The Telegraph
Since 1st March, 1999
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Fall guys in a furious world

They are supposed to be electricians, bringing power back to the emergency ward. They are supposed to be washermen, who can be pulled up for dirty linen. They are supposed to be technicians, responsible for the ventilators in a state of disrepair. They are supposed to be everything, except doctors, as they don’t know that “treatment MUST start with a bottle of saline”.

For post-graduate trainees, house-staff and interns — who are clubbed together as ‘junior doctors’ and without whom the state-run hospitals will even stop limping — every day of their apprenticeship comes with a new and, more often than not, nasty lesson.

From being blamed for the PWD’s failure to prevent taps from running dry to the health department’s failure to upgrade the infrastructure, they are the fall-guy foot-soldiers in a lose-lose battle.

Bijli kyon nahin hai, bulao doctoron ko (Why isn’t there any power here, summon the doctors),” was the shout that Sourav Datta, an intern at NRS Medical College and Hospital, and his colleagues heard while waiting for power to return to the emergency wing a few days ago. When asked how doctors could bring back power, they got their answer: “Hajar-hajar taka maine nish, tai (You get paid in thousands, that’s why).”

Cut to Shambhunath Pandit Hospital, where a 19-year-old girl — who had gulped down some kerosene — was brought to post-graduate trainee Subhendu Chaudhuri. Sensing that it was a case of attempted suicide, he asked the youth accompanying the patient to bring a “member of the family”. What he got in return from the ‘boyfriend’ and his angry friends was a volley of abuse for the doctor’s “temerity” in asking for a family member. With no help in sight, the junior doctor backed down.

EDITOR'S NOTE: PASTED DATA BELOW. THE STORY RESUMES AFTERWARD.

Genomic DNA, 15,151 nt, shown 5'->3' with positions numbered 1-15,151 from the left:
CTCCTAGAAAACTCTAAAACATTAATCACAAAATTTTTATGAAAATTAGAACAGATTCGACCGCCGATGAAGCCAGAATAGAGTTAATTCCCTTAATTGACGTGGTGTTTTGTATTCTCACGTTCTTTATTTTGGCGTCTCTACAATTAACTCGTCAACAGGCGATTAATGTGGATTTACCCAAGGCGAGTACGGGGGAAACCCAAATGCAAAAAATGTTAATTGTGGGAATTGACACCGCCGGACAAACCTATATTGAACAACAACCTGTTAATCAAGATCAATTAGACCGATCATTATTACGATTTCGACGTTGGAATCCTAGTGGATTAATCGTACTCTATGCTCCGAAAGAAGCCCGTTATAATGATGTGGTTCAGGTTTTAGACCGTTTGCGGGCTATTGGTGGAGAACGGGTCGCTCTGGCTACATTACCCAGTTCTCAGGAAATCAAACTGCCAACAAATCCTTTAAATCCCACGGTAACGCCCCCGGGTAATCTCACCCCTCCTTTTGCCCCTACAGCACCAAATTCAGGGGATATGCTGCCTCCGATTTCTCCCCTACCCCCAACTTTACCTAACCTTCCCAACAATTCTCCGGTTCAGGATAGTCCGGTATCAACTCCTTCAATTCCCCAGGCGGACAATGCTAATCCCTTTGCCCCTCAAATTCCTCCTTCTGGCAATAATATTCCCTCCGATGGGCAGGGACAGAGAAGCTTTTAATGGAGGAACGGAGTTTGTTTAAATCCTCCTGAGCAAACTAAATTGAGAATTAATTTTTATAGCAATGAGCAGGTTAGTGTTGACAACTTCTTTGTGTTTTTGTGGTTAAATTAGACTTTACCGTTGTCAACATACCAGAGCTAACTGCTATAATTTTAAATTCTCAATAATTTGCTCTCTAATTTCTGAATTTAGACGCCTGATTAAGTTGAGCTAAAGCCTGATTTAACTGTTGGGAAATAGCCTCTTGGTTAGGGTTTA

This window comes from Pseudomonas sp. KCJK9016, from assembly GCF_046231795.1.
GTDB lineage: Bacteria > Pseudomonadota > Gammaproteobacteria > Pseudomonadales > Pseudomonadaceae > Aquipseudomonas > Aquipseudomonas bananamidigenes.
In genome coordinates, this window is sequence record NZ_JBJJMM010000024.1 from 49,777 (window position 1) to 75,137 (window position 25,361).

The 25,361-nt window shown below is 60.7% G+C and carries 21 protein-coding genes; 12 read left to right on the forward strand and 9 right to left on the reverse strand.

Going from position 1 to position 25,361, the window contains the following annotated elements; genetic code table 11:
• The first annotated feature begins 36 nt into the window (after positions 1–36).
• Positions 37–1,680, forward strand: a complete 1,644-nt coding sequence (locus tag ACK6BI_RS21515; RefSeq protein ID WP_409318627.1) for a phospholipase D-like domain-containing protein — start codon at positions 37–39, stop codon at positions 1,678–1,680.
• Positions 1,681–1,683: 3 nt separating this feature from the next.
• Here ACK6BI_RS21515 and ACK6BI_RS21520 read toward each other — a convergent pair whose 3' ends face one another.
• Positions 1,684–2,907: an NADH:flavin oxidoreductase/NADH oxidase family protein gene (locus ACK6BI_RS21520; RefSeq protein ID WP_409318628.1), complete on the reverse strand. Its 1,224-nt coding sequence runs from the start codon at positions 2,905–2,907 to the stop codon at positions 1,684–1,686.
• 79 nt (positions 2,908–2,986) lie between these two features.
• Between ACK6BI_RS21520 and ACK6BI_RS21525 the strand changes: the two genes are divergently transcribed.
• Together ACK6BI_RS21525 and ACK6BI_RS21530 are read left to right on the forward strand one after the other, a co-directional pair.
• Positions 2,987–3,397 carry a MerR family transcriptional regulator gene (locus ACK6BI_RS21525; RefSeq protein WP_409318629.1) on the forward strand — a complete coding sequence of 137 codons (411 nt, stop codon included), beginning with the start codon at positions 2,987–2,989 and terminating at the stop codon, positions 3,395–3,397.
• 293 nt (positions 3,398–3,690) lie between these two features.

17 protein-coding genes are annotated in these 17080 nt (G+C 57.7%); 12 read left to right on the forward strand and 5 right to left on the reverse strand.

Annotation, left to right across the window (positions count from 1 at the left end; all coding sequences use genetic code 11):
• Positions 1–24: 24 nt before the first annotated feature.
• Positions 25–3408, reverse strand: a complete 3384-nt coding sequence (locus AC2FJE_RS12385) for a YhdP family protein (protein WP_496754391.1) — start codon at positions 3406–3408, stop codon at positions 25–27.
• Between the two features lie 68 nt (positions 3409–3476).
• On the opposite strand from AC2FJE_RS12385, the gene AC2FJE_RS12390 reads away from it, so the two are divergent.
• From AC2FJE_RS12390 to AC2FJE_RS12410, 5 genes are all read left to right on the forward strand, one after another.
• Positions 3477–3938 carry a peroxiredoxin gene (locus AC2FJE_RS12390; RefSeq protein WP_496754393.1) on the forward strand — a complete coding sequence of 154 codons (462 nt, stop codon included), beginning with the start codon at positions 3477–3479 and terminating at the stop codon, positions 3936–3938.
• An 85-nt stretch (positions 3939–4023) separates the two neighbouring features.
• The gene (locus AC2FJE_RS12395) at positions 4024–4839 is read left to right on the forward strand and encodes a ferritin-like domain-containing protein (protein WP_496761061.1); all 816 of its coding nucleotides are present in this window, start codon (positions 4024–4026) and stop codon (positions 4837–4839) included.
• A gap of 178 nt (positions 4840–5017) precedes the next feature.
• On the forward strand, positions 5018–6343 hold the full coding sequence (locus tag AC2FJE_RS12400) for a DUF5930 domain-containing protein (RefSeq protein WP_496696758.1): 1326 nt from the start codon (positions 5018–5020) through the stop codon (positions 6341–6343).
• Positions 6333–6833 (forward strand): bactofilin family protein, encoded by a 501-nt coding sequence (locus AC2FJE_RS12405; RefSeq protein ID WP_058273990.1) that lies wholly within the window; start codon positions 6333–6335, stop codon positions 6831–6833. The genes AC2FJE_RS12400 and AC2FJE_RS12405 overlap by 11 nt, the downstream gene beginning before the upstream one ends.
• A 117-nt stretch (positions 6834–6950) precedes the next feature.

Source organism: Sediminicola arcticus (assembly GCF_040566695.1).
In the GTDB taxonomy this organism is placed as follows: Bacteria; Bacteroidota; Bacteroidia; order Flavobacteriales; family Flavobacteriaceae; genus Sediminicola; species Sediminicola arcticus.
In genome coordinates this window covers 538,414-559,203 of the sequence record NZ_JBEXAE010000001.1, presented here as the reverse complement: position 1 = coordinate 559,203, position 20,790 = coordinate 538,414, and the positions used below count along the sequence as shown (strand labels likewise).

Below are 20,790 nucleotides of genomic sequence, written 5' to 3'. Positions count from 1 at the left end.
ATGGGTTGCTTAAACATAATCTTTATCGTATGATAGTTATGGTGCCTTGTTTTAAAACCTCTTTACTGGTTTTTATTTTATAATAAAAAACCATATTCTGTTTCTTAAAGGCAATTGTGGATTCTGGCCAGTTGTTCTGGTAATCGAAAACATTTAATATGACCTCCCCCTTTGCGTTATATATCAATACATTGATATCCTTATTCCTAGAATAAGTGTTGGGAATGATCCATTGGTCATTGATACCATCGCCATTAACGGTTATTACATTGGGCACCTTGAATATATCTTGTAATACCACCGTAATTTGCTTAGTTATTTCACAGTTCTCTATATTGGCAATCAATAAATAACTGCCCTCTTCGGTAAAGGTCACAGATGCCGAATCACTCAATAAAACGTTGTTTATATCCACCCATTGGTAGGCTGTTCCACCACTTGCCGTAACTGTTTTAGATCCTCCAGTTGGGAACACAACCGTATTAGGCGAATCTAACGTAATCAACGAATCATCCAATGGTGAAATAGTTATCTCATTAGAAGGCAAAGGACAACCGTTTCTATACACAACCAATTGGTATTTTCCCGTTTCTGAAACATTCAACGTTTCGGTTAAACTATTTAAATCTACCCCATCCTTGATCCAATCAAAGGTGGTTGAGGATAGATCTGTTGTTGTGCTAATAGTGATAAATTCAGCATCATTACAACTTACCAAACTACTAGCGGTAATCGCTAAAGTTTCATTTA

Junior doctors say they have become habituated to this constant humiliation and insecurity. But that’s not the only bitter pill their job forces them to swallow almost every day — they also have to take “medical advice” from patients referred by “Writers’ Buildings officials”.

A month ago, bed no. 11 (paying) of the Nilratan Sirkar male medicine department received a patient who had just survived a stroke. The patient’s family raised a ruckus, as no saline was being given. “You don’t know anything, how can treatment start without saline'” they demanded, deaf to pleas that such a patient did not require saline.

Junior doctors say the RG Kar backlash against patients on Saturday night, though instigated by “outsiders”, was waiting to happen. “Why should doctors take the blame for the crumbling infrastructure and indisciplined staff'” asked Mridul Sarkar, a recent pass-out from RG Kar, summing up the sentiments of junior doctors.

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